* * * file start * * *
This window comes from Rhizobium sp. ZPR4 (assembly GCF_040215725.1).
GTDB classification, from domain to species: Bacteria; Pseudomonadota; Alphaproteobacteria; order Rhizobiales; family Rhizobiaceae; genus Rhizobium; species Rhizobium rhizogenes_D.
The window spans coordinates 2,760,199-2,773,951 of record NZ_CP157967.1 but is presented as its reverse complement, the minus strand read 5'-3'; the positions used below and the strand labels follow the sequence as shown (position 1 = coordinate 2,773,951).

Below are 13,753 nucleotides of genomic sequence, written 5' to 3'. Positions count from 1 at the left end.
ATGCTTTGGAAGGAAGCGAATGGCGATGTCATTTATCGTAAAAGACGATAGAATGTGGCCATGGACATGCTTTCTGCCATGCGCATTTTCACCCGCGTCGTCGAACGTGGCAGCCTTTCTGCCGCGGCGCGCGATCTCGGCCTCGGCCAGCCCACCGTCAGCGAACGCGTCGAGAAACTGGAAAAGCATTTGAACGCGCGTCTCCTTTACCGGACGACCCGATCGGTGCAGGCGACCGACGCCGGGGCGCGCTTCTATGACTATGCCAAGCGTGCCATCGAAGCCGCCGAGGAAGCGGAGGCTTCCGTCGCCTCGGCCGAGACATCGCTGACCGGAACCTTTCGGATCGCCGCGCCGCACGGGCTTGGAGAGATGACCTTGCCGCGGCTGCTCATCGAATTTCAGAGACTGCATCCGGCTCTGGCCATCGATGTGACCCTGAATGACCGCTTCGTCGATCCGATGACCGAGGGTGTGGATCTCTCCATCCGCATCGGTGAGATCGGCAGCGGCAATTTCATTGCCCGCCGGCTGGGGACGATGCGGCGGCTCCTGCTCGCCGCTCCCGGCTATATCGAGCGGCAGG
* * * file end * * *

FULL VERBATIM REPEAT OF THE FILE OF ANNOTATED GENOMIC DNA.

This window comes from Rhizobium sp. ZPR4 (assembly GCF_040215725.1).
GTDB classification, from domain to species: Bacteria; Pseudomonadota; Alphaproteobacteria; order Rhizobiales; family Rhizobiaceae; genus Rhizobium; species Rhizobium rhizogenes_D.
The window spans coordinates 2,760,199-2,773,951 of record NZ_CP157967.1 but is presented as its reverse complement, the minus strand read 5'-3'; the positions used below and the strand labels follow the sequence as shown (position 1 = coordinate 2,773,951).

Below are 13,753 nucleotides of genomic sequence, written 5' to 3'. Positions count from 1 at the left end.
ATGCTTTGGAAGGAAGCGAATGGCGATGTCATTTATCGTAAAAGACGATAGAATGTGGCCATGGACATGCTTTCTGCCATGCGCATTTTCACCCGCGTCGTCGAACGTGGCAGCCTTTCTGCCGCGGCGCGCGATCTCGGCCTCGGCCAGCCCACCGTCAGCGAACGCGTCGAGAAACTGGAAAAGCATTTGAACGCGCGTCTCCTTTACCGGACGACCCGATCGGTGCAGGCGACCGACGCCGGGGCGCGCTTCTATGACTATGCCAAGCGTGCCATCGAAGCCGCCGAGGAAGCGGAGGCTTCCGTCGCCTCGGCCGAGACATCGCTGACCGGAACCTTTCGGATCGCCGCGCCGCACGGGCTTGGAGAGATGACCTTGCCGCGGCTGCTCATCGAATTTCAGAGACTGCATCCGGCTCTGGCCATCGATGTGACCCTGAATGACCGCTTCGTCGATCCGATGACCGAGGGTGTGGATCTCTCCATCCGCATCGGTGAGATCGGCAGCGGCAATTTCATTGCCCGCCGGCTGGGGACGATGCGGCGGCTCCTGCTCGCCGCTCCCGGCTATATCGAGCGGCAGG